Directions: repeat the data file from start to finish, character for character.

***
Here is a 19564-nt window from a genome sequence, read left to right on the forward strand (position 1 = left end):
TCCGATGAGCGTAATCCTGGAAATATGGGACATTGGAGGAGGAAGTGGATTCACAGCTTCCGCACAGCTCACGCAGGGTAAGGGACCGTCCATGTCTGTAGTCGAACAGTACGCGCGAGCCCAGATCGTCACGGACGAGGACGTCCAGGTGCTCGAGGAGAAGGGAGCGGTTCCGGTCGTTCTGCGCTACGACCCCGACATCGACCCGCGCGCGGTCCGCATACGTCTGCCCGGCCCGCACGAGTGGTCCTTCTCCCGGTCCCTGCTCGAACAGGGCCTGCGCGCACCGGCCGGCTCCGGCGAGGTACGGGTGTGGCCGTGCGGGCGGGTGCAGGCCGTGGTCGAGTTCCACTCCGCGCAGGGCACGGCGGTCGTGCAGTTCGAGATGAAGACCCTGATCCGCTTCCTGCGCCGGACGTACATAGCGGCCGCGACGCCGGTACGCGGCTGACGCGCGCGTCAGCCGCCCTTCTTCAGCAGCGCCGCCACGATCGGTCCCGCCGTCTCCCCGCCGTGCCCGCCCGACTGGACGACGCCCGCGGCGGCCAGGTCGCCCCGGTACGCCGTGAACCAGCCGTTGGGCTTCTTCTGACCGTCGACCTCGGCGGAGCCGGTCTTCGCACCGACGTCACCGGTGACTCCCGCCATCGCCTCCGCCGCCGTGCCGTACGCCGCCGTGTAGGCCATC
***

Here is a 19564-nt window from a genome sequence, read left to right on the forward strand (position 1 = left end):
TCCGATGAGCGTAATCCTGGAAATATGGGACATTGGAGGAGGAAGTGGATTCACAGCTTCCGCACAGCTCACGCAGGGTAAGGGACCGTCCATGTCTGTAGTCGAACAGTACGCGCGAGCCCAGATCGTCACGGACGAGGACGTCCAGGTGCTCGAGGAGAAGGGAGCGGTTCCGGTCGTTCTGCGCTACGACCCCGACATCGACCCGCGCGCGGTCCGCATACGTCTGCCCGGCCCGCACGAGTGGTCCTTCTCCCGGTCCCTGCTCGAACAGGGCCTGCGCGCACCGGCCGGCTCCGGCGAGGTACGGGTGTGGCCGTGCGGGCGGGTGCAGGCCGTGGTCGAGTTCCACTCCGCGCAGGGCACGGCGGTCGTGCAGTTCGAGATGAAGACCCTGATCCGCTTCCTGCGCCGGACGTACATAGCGGCCGCGACGCCGGTACGCGGCTGACGCGCGCGTCAGCCGCCCTTCTTCAGCAGCGCCGCCACGATCGGTCCCGCCGTCTCCCCGCCGTGCCCGCCCGACTGGACGACGCCCGCGGCGGCCAGGTCGCCCCGGTACGCCGTGAACCAGCCGTTGGGCTTCTTCTGACCGTCGACCTCGGCGGAGCCGGTCTTCGCACCGACGTCACCGGTGACTCCCGCCATCGCCTCCGCCGCCGTGCCGTACGCCGCCGTGTAGGCCATC